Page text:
Task Zero, Review:
Rocking the Boat by Debra Meyerson, is a very insightful book about what a leader is and the variety of characteristics involved. A person is a leader whether they openly act or not. Meyerson states, “I wrote the book for people who walk a fine line between challenging established norms and upholding them.” (pg. 9). People with this characteristic, she calls tempered radicals. Tempered radicals are people who seek ways to change or rock the boat to bring about improvements in their community. They seek to work within the system they are members of to bring about equality, diversity, and innovations to improve the community/environment as a whole. People who rock the boat are not boisterous or seek recognition for the work they’ve done. They are people who often work in the background and work subtly to bring about change in small increments. People who rock the boat contend with daily challenges. They determine when and how to make moves for change while staying true to who they are. This can be a delicate balance however, as tempered radicals must figure out when to make a move through their actions or voice. Who to approach and when, as well as who to engage in the work at hand. One way I like to think about it is when structures or programs in an organization are not equal, diverse, or innovative, you can complain about it and do nothing. The next step after complaining is follow up with a suggestion, this is the first step, it gets the idea out in the open, something for people to talk/think about, “rocking the boat” Tempered radical/leaders do not do this on their own, they seek support from outside as well as within the community they seek to change.
Task Two, Becoming a Tempered Radical:
As stated in the book we are seldom in one place on the continuum, which depends greatly on what we seek to change and how. I would like to be in a place where I can leverage small wins on issues in my school. Small wins are those issues where everyone has something to gain even though it may require a little more time or money from those on each side. The book provides great examples of small wins gained by individuals in the book, such as Peter who took the initiative to hire minorities, whom in turn agreed to hire minorities and keep in contact with them. This small gesture grew over time and Peter’s goal of having more minority people in the company worked. My one concern is the amount of time it takes. This is a great example of patience and trust that it takes to win and cause change within one’s community or workplace. Though I don’t seek out people who are like me I do know I can not start the process of change in my work environment alone. In order for change to occur I must be the change I wish to see and often that requires help from other people. I want to do collaborative projects with my colleagues and provide students the opportunity to apply and create what they’ve learned not only from science class, but other subjects as well. I have made a small step in that direction by working with the art teacher and engineer of my school to have all of the 8th grade students participate in making a backsplash in the science lab of the periodic table of elements.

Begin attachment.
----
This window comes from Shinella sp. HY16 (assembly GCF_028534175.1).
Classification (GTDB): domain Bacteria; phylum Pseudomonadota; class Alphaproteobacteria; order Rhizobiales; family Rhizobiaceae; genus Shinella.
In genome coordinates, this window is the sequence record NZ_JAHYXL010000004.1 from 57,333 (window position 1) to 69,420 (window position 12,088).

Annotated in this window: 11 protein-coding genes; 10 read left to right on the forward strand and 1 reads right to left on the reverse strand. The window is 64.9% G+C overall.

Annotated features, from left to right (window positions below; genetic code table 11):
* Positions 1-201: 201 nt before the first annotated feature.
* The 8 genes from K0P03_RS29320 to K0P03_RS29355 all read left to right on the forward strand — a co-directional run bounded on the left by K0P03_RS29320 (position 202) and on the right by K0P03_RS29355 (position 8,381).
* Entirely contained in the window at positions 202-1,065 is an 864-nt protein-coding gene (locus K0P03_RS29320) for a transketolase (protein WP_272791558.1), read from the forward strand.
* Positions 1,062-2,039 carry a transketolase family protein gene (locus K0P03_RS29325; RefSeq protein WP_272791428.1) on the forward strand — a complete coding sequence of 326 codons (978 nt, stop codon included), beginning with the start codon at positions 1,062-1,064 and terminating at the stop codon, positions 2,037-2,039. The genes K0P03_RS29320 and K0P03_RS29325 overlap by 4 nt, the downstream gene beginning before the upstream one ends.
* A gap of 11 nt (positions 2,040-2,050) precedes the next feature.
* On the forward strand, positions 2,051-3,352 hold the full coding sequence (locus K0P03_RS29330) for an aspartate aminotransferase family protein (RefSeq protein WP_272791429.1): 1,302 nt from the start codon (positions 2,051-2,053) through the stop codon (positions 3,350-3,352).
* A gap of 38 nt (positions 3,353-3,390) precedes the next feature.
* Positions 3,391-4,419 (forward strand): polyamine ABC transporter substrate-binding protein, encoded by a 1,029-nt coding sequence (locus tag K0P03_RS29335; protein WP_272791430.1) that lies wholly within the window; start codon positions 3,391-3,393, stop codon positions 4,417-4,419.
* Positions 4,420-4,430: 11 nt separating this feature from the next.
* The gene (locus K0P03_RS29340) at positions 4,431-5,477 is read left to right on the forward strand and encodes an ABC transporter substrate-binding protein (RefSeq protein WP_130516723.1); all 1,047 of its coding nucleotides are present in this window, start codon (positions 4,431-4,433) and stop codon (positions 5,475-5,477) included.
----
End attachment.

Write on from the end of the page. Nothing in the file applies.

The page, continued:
Task One, How am I different?